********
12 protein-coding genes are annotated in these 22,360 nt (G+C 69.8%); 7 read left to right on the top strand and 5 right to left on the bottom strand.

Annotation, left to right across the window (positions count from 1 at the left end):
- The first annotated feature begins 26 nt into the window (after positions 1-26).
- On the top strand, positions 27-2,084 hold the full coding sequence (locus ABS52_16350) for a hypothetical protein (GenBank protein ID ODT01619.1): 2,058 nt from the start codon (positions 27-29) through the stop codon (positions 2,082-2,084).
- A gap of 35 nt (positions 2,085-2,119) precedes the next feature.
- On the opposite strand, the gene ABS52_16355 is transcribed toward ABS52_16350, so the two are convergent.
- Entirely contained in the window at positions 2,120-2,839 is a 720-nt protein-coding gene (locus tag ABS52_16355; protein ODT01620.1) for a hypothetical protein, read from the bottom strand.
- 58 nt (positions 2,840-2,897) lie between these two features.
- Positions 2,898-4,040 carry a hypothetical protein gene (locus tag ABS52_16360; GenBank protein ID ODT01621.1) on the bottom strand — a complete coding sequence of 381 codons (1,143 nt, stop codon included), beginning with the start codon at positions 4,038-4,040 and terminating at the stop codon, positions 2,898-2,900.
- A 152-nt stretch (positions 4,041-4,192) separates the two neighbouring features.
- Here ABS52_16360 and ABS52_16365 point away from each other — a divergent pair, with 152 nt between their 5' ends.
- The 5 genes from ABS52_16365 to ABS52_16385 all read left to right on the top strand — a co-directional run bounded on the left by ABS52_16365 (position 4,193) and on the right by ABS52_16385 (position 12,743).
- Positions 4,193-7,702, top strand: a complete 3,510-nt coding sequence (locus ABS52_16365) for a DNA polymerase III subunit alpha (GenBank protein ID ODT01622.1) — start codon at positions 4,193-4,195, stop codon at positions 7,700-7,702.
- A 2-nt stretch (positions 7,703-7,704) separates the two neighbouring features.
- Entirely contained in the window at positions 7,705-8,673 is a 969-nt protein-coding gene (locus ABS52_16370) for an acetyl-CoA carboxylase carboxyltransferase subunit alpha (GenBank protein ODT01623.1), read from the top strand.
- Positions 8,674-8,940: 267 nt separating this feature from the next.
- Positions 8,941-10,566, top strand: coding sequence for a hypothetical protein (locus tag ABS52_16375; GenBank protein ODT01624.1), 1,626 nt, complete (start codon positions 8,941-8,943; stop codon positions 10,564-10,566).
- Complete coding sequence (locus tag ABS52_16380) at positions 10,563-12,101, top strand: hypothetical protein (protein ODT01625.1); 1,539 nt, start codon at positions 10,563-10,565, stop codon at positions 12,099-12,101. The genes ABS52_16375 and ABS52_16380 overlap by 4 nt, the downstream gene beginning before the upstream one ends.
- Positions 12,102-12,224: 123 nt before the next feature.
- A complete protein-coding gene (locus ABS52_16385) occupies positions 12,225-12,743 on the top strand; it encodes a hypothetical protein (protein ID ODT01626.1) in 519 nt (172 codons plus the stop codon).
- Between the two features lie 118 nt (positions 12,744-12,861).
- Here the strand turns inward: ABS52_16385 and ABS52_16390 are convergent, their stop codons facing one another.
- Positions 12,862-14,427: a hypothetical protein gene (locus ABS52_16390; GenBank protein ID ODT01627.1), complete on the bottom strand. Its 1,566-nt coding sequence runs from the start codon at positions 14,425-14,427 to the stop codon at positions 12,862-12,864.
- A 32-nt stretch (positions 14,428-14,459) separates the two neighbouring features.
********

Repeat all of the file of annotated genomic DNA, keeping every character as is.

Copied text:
12 protein-coding genes are annotated in these 22,360 nt (G+C 69.8%); 7 read left to right on the top strand and 5 right to left on the bottom strand.

Annotation, left to right across the window (positions count from 1 at the left end):
- The first annotated feature begins 26 nt into the window (after positions 1-26).
- On the top strand, positions 27-2,084 hold the full coding sequence (locus ABS52_16350) for a hypothetical protein (GenBank protein ID ODT01619.1): 2,058 nt from the start codon (positions 27-29) through the stop codon (positions 2,082-2,084).
- A gap of 35 nt (positions 2,085-2,119) precedes the next feature.
- On the opposite strand, the gene ABS52_16355 is transcribed toward ABS52_16350, so the two are convergent.
- Entirely contained in the window at positions 2,120-2,839 is a 720-nt protein-coding gene (locus tag ABS52_16355; protein ODT01620.1) for a hypothetical protein, read from the bottom strand.
- 58 nt (positions 2,840-2,897) lie between these two features.
- Positions 2,898-4,040 carry a hypothetical protein gene (locus tag ABS52_16360; GenBank protein ID ODT01621.1) on the bottom strand — a complete coding sequence of 381 codons (1,143 nt, stop codon included), beginning with the start codon at positions 4,038-4,040 and terminating at the stop codon, positions 2,898-2,900.
- A 152-nt stretch (positions 4,041-4,192) separates the two neighbouring features.
- Here ABS52_16360 and ABS52_16365 point away from each other — a divergent pair, with 152 nt between their 5' ends.
- The 5 genes from ABS52_16365 to ABS52_16385 all read left to right on the top strand — a co-directional run bounded on the left by ABS52_16365 (position 4,193) and on the right by ABS52_16385 (position 12,743).
- Positions 4,193-7,702, top strand: a complete 3,510-nt coding sequence (locus ABS52_16365) for a DNA polymerase III subunit alpha (GenBank protein ID ODT01622.1) — start codon at positions 4,193-4,195, stop codon at positions 7,700-7,702.
- A 2-nt stretch (positions 7,703-7,704) separates the two neighbouring features.
- Entirely contained in the window at positions 7,705-8,673 is a 969-nt protein-coding gene (locus ABS52_16370) for an acetyl-CoA carboxylase carboxyltransferase subunit alpha (GenBank protein ODT01623.1), read from the top strand.
- Positions 8,674-8,940: 267 nt separating this feature from the next.
- Positions 8,941-10,566, top strand: coding sequence for a hypothetical protein (locus tag ABS52_16375; GenBank protein ODT01624.1), 1,626 nt, complete (start codon positions 8,941-8,943; stop codon positions 10,564-10,566).
- Complete coding sequence (locus tag ABS52_16380) at positions 10,563-12,101, top strand: hypothetical protein (protein ODT01625.1); 1,539 nt, start codon at positions 10,563-10,565, stop codon at positions 12,099-12,101. The genes ABS52_16375 and ABS52_16380 overlap by 4 nt, the downstream gene beginning before the upstream one ends.
- Positions 12,102-12,224: 123 nt before the next feature.
- A complete protein-coding gene (locus ABS52_16385) occupies positions 12,225-12,743 on the top strand; it encodes a hypothetical protein (protein ID ODT01626.1) in 519 nt (172 codons plus the stop codon).
- Between the two features lie 118 nt (positions 12,744-12,861).
- Here the strand turns inward: ABS52_16385 and ABS52_16390 are convergent, their stop codons facing one another.
- Positions 12,862-14,427: a hypothetical protein gene (locus ABS52_16390; GenBank protein ID ODT01627.1), complete on the bottom strand. Its 1,566-nt coding sequence runs from the start codon at positions 14,425-14,427 to the stop codon at positions 12,862-12,864.
- A 32-nt stretch (positions 14,428-14,459) separates the two neighbouring features.